Black hole electron
In physics, there is a speculative notion that if there were a black hole with the same mass and charge as an electron, it would share many of the properties of the electron including the magnetic moment and Compton wavelength. This idea is substantiated within a series of papers published by Albert Einstein between 1927 and 1949. In them, he showed that if elementary particles were treated as singularities in spacetime, it was unnecessary to postulate geodesic motion as part of general relativity.
The Schwarzschild radius (rs) of any mass is given by:
For an electron,
- G is Newton's gravitational constant,
- m is the mass of the electron = ×10−31 kg, and 9.109
- c is the speed of light.
This gives a value
- rs = ×10−57 m. 1.353
So if the electron has a radius as small as this, it would become a gravitational singularity. It would then have a number of properties in common with black holes. In the Reissner–Nordström metric, which describes electrically charged black holes, an analogous quantity rq is defined to be
where q is the charge and ε0 is the vacuum permittivity.
- rq = ×10−37 m. 9.152
This value suggests that an electron black hole would be super-extremal and have a naked singularity. Standard quantum electrodynamics (QED) theory treats the electron as a point particle, a view completely supported by experiment. Practically, though, particle experiments cannot probe arbitrarily large energy scales, and so QED-based experiments bound the electron radius to a value smaller than the Compton wavelength of a large mass, on the order of , or 106 GeV
No proposed experiment would be capable of probing r to values as low as rs or rq, both of which are smaller than the Planck length, 10-35 m. Super-extremal black holes are generally believed to be unstable. Furthermore, any physics smaller than the Planck length probably requires a consistent theory of quantum gravity.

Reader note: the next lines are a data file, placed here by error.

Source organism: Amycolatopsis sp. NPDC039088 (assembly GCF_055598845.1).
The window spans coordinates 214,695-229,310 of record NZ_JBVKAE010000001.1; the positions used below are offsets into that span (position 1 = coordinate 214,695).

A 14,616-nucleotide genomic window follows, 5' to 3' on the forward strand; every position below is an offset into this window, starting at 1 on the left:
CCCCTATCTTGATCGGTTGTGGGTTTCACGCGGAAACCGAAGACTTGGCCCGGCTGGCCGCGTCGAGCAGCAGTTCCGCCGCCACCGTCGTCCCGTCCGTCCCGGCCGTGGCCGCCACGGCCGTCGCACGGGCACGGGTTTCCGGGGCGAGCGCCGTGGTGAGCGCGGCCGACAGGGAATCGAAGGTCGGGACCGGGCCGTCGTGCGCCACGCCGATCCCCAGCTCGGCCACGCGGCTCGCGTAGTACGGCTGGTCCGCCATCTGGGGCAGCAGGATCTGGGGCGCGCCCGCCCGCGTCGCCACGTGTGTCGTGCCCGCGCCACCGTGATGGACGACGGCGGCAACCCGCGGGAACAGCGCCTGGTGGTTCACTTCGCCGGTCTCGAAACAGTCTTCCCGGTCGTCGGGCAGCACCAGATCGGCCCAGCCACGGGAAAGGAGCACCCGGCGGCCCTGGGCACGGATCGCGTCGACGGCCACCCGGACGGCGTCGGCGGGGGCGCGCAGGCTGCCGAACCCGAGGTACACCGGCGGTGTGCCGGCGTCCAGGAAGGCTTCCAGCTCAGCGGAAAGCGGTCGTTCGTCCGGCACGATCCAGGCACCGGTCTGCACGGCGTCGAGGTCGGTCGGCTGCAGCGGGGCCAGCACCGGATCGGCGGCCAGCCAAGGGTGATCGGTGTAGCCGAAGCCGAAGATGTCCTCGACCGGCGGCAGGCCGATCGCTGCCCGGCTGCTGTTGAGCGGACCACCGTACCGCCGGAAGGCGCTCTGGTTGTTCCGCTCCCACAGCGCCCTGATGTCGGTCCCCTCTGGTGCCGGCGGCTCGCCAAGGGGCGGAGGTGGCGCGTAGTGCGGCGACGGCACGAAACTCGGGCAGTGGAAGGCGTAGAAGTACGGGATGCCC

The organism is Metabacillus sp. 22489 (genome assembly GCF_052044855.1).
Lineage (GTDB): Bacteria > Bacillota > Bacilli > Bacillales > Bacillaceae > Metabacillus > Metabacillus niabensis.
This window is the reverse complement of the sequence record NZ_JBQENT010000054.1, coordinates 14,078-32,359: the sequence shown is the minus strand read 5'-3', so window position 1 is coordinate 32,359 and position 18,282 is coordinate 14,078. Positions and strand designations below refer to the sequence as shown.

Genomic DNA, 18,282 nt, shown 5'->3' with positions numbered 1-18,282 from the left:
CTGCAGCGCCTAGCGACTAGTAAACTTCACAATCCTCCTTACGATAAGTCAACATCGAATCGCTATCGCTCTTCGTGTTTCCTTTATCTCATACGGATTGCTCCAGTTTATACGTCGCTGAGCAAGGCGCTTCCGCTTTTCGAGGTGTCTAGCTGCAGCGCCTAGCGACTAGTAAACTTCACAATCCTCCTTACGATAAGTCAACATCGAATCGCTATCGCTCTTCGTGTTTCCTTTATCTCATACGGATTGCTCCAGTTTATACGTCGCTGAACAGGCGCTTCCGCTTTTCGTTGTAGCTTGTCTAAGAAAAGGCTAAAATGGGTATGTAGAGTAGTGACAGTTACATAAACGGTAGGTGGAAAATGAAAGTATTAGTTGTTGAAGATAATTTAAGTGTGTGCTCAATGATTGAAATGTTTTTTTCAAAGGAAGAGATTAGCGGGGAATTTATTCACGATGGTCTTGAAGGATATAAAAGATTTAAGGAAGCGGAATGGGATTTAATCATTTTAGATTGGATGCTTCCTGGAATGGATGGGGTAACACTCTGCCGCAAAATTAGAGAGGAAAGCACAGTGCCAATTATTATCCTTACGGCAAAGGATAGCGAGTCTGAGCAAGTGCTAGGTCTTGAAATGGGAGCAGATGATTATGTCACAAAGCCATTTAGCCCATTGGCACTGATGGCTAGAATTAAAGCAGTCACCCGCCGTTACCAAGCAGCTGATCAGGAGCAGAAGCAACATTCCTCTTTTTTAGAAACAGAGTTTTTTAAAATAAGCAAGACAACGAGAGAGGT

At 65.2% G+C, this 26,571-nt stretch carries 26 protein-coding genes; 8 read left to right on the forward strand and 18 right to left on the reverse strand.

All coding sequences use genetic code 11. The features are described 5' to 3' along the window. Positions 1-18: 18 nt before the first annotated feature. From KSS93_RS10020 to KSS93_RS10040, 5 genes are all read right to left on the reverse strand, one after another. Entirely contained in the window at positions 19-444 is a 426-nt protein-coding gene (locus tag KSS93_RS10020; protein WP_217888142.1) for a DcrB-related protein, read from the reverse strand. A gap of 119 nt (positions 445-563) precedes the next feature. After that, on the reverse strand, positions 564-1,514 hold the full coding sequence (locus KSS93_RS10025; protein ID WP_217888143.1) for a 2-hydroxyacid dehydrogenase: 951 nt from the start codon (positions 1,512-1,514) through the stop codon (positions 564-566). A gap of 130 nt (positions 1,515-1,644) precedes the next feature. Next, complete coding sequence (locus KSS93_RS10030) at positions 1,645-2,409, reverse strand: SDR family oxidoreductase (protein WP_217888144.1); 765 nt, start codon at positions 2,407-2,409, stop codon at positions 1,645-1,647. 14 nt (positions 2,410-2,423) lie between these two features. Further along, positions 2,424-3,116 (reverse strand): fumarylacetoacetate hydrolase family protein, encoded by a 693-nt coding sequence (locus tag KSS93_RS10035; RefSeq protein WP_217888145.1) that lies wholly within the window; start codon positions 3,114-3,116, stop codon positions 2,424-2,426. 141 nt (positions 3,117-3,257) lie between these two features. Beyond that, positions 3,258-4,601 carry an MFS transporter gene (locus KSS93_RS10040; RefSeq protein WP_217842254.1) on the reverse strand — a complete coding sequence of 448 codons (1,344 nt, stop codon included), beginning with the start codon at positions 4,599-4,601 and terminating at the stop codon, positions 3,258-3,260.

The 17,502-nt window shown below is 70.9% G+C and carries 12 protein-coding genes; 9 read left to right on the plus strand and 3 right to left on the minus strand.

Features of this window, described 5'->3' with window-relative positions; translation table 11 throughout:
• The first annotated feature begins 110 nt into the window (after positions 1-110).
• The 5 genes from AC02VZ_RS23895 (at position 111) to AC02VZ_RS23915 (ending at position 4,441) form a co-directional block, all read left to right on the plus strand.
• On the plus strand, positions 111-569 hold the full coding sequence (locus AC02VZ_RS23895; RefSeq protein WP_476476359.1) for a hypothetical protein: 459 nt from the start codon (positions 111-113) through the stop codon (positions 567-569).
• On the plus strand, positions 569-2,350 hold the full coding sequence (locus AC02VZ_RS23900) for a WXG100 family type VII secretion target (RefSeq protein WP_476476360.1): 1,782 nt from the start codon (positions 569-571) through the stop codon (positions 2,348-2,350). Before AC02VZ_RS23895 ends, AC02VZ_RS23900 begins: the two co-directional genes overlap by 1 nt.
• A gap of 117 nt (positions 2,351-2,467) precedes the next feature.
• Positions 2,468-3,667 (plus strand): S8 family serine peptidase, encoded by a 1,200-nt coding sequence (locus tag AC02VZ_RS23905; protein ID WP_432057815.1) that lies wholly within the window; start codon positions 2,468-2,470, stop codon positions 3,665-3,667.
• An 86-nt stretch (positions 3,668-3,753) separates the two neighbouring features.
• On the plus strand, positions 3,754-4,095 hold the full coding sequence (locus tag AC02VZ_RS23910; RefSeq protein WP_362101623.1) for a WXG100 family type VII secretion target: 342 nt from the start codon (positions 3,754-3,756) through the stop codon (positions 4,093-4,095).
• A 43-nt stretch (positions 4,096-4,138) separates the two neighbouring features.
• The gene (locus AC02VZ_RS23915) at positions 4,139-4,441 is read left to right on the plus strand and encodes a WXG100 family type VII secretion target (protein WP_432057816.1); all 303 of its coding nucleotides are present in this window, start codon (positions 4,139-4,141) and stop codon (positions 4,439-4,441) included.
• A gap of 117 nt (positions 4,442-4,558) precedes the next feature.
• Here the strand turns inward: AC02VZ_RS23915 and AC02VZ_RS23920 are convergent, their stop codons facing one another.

- Burinskii, A. (2005). "The Dirac–Kerr electron". arXiv:hep-th/0507109. Bibcode:2008GrCo...14..109B. doi:10.1134/S0202289308020011.
- Burinskii, A. (2007). "Kerr Geometry as Space–Time Structure of the Dirac Electron". arXiv:0712.0577.
- Duff, Michael (1994). "Kaluza–Klein Theory in Perspective". arXiv:hep-th/9410046.
- Hawking, Stephen (1971). "Gravitationally collapsed objects of very low mass". Monthly Notices of the Royal Astronomical Society 152: 75. Bibcode:1971MNRAS.152...75H. doi:10.1093/mnras/152.1.75.
- Penrose, Roger (2004). The Road to Reality: A Complete Guide to the Laws of the Universe. London: Jonathan Cape.
- Salam, Abdus. "Impact of Quantum Gravity Theory on Particle Physics". In Isham, C. J.; Penrose, Roger; Sciama, Dennis William. Quantum Gravity: an Oxford Symposium. Oxford University Press.
- 't Hooft, Gerard (1990). "The black hole interpretation of string theory". Nuclear Physics B 335: 138–154. Bibcode:1990NuPhB.335..138T. doi:10.1016/0550-3213(90)90174-C.
- Murdzek, R. (2007). "The Geometry of the Torus Universe". International Journal of Modern Physics D 16 (4): 681–686. Bibcode:2007IJMPD..16..681M. doi:10.1142/S0218271807009826, which is related to "Hierarchical Cantor set in the large scale structure 3 with torus geometry".
- Brian Greene, The Elegant Universe: Superstrings, Hidden Dimensions, and the Quest for the Ultimate Theory (1999), (See chapter 13)
- John A. Wheeler, Geons, Black Holes & Quantum Foam (1998), (See chapter 10)